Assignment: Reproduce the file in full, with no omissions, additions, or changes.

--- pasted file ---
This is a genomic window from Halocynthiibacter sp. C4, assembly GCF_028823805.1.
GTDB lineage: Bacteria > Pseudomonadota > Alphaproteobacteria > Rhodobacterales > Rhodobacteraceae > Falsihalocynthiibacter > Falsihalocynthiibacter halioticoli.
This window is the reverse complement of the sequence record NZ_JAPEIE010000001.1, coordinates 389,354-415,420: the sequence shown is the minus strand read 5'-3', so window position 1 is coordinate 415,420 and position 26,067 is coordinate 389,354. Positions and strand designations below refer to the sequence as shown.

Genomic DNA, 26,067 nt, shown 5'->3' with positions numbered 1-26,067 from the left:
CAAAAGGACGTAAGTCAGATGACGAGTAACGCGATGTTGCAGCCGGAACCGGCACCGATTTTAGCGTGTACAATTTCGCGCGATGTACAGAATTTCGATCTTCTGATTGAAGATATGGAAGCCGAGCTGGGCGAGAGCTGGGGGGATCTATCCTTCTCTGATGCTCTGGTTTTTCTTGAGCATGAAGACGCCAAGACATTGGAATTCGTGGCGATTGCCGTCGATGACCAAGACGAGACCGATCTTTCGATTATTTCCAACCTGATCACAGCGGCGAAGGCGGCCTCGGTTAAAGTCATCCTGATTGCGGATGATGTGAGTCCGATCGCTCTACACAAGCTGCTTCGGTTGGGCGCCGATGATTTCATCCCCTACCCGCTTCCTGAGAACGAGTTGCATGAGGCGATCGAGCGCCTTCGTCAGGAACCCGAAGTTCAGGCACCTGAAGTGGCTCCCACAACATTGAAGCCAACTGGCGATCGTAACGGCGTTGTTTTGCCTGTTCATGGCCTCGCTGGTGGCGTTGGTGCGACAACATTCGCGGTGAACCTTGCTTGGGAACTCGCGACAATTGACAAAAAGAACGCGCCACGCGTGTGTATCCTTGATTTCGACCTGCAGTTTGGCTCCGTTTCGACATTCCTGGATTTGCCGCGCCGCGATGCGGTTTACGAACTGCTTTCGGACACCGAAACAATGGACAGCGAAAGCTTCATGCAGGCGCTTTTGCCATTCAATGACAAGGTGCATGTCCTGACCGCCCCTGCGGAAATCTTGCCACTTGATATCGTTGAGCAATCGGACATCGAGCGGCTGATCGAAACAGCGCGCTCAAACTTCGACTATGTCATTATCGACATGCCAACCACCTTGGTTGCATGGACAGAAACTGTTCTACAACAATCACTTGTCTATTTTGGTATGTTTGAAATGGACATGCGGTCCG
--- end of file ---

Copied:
This is a genomic window from Halocynthiibacter sp. C4, assembly GCF_028823805.1.
GTDB lineage: Bacteria > Pseudomonadota > Alphaproteobacteria > Rhodobacterales > Rhodobacteraceae > Falsihalocynthiibacter > Falsihalocynthiibacter halioticoli.
This window is the reverse complement of the sequence record NZ_JAPEIE010000001.1, coordinates 389,354-415,420: the sequence shown is the minus strand read 5'-3', so window position 1 is coordinate 415,420 and position 26,067 is coordinate 389,354. Positions and strand designations below refer to the sequence as shown.

Genomic DNA, 26,067 nt, shown 5'->3' with positions numbered 1-26,067 from the left:
CAAAAGGACGTAAGTCAGATGACGAGTAACGCGATGTTGCAGCCGGAACCGGCACCGATTTTAGCGTGTACAATTTCGCGCGATGTACAGAATTTCGATCTTCTGATTGAAGATATGGAAGCCGAGCTGGGCGAGAGCTGGGGGGATCTATCCTTCTCTGATGCTCTGGTTTTTCTTGAGCATGAAGACGCCAAGACATTGGAATTCGTGGCGATTGCCGTCGATGACCAAGACGAGACCGATCTTTCGATTATTTCCAACCTGATCACAGCGGCGAAGGCGGCCTCGGTTAAAGTCATCCTGATTGCGGATGATGTGAGTCCGATCGCTCTACACAAGCTGCTTCGGTTGGGCGCCGATGATTTCATCCCCTACCCGCTTCCTGAGAACGAGTTGCATGAGGCGATCGAGCGCCTTCGTCAGGAACCCGAAGTTCAGGCACCTGAAGTGGCTCCCACAACATTGAAGCCAACTGGCGATCGTAACGGCGTTGTTTTGCCTGTTCATGGCCTCGCTGGTGGCGTTGGTGCGACAACATTCGCGGTGAACCTTGCTTGGGAACTCGCGACAATTGACAAAAAGAACGCGCCACGCGTGTGTATCCTTGATTTCGACCTGCAGTTTGGCTCCGTTTCGACATTCCTGGATTTGCCGCGCCGCGATGCGGTTTACGAACTGCTTTCGGACACCGAAACAATGGACAGCGAAAGCTTCATGCAGGCGCTTTTGCCATTCAATGACAAGGTGCATGTCCTGACCGCCCCTGCGGAAATCTTGCCACTTGATATCGTTGAGCAATCGGACATCGAGCGGCTGATCGAAACAGCGCGCTCAAACTTCGACTATGTCATTATCGACATGCCAACCACCTTGGTTGCATGGACAGAAACTGTTCTACAACAATCACTTGTCTATTTTGGTATGTTTGAAATGGACATGCGGTCCG